Hadoop

Apache Hadoop is an open source, scalable framework that enables the storage and processing of large volumes of data on the order of petabytes in distributed computing systems, i.e. computer clusters. Companies such as Facebook, AOL, Adobe, Amazon, Yahoo, Baidu or IBM use it to perform computation-intensive tasks in the most diverse areas, for example, web analytics, behavioral targeting or at various Big Data problems. Especially the problems posed by big data are supposed to be able to be solved by Hadoop.

General information

Hadoop is based on Java and is handled and developed by the Apache Software Foundation as a top-level Project. The framework is currently available in version 2.7.0. As a Java-based framework it can be run on standard hardware and not on expensive SAN solutions (storage attached networks). The larger the amount of data, the more difficult it is to process it. Therefore, the approach to Hadoop is fundamentally different from those that try to process big data on a classic high-performance computer. Hadoop breaks down the data and divides it up.

Hadoop was developed by Doug Cutting and Mike Cafarella in 2004 and 2005 for the search engine Nutch. Background for the Hadoop project was the publication of a paper by Google which presented the MapReduce algorithm. It enables the simultaneous processing of large amounts of data by dividing the computer capacity to clusters of computers or Google’s file system plays a central role as well, since the parallel processing of data in terms of storage requires special file management. Cutting recognized the importance of these developments and used the findings as inspiration for the Hadoop technology.[1]

Operation

The system architecture of Hadoop consists of four major modules that work together in the processing and storage of data and are interlinked.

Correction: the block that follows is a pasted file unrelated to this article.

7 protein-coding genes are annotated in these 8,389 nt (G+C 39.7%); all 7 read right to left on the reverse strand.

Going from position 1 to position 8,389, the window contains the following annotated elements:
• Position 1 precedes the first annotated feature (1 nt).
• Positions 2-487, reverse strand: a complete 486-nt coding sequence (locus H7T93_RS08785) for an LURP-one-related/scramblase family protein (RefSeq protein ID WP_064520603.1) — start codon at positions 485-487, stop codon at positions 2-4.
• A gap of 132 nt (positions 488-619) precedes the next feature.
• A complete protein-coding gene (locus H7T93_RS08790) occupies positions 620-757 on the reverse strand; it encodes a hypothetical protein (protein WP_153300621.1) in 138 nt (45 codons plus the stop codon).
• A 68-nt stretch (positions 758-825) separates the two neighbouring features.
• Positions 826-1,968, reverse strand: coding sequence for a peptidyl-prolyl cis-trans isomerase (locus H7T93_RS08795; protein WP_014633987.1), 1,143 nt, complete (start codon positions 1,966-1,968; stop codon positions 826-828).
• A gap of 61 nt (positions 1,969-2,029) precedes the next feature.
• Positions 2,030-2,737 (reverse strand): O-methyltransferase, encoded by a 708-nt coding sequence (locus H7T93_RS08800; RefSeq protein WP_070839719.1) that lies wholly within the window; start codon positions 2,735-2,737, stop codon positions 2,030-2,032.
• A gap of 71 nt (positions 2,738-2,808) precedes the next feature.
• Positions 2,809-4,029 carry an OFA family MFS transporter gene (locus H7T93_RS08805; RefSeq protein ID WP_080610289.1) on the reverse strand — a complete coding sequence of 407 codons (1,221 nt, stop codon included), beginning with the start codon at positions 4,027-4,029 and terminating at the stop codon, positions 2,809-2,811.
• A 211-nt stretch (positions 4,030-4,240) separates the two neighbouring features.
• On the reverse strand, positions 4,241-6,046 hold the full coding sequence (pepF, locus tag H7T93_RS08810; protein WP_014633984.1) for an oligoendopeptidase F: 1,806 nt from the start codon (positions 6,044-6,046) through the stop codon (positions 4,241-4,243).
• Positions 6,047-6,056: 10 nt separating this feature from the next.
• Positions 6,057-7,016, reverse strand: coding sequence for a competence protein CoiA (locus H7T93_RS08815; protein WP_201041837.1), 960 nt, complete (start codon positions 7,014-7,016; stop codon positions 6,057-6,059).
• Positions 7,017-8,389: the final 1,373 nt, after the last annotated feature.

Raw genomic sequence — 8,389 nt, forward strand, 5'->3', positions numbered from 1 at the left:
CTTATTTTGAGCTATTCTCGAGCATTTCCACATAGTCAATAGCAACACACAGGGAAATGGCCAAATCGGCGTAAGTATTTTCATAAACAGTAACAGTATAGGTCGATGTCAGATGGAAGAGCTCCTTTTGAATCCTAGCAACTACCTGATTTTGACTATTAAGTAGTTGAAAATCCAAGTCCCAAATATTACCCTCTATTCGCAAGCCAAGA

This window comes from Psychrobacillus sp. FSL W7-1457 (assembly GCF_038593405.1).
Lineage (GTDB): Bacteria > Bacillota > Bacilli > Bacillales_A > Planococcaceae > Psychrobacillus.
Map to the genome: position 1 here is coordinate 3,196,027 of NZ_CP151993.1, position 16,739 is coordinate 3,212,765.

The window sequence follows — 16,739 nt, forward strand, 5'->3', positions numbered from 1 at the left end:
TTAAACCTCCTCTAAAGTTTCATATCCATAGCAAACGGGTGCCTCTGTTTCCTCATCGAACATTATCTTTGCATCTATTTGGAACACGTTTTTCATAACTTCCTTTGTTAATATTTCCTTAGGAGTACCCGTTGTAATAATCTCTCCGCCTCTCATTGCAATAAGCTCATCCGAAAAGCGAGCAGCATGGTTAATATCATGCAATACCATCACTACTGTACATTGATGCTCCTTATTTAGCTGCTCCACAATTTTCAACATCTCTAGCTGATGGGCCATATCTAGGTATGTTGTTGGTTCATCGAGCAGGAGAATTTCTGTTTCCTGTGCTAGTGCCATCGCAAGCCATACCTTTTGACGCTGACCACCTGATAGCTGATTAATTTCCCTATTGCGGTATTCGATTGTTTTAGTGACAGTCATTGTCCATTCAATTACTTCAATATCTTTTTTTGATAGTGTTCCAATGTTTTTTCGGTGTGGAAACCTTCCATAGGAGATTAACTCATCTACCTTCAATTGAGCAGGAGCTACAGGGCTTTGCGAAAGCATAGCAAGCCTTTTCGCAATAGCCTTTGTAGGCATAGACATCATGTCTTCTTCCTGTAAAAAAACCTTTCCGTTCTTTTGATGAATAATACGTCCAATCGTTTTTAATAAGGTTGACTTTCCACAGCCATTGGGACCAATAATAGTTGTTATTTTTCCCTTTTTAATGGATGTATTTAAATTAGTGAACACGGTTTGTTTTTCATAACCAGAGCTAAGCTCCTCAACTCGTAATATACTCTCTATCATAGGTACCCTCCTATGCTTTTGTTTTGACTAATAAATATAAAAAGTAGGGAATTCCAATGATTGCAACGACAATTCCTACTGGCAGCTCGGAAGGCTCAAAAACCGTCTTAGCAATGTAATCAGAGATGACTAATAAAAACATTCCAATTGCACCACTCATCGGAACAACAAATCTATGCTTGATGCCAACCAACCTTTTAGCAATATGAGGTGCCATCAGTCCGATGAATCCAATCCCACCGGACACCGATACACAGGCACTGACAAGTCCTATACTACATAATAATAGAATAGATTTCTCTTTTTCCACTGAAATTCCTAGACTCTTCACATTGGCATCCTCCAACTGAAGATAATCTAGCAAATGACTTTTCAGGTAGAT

• HDFS: One of these modules is the Hadoop Distributed File System (HDFS), which is a prerequisite for the MapReduce algorithm, because distributed computing systems require special file management to optimally utilize all resources.
  • MapReduce: As a distributed computer system, Google’s MapReduce is one of the central components of Hadoop. MapReduce consists of a JobTracker which delegates tasks to available resources and a TaskTracker, which accepts the tasks and forwards them to the nodes. The TaskTracker is usually as close as possible to the location where the data is to be processed stored, thus reducing the network load of the node system. Each node is a computer unit. These are conventional computers based on Linux. The special feature of MapReduce is the organization of JobTracker and TaskTrackers. The latter are also referred to as slaves and the JobTracker and a TaskTracker form a master unit. The master delegates tasks; the slaves process them.
  • YARN: The latest version of MapReduce, also called YARN or MapReduce 2.0 (Mrv2), represents improved resource and task management. Using YARN (Yet Another Resource Negotiator) the tasks will be distributed on clusters with two JobTrackers. The Resource Manager (RM) is responsible for global coordination. The Application Master (AM) governs the tasks with regard to individual applications.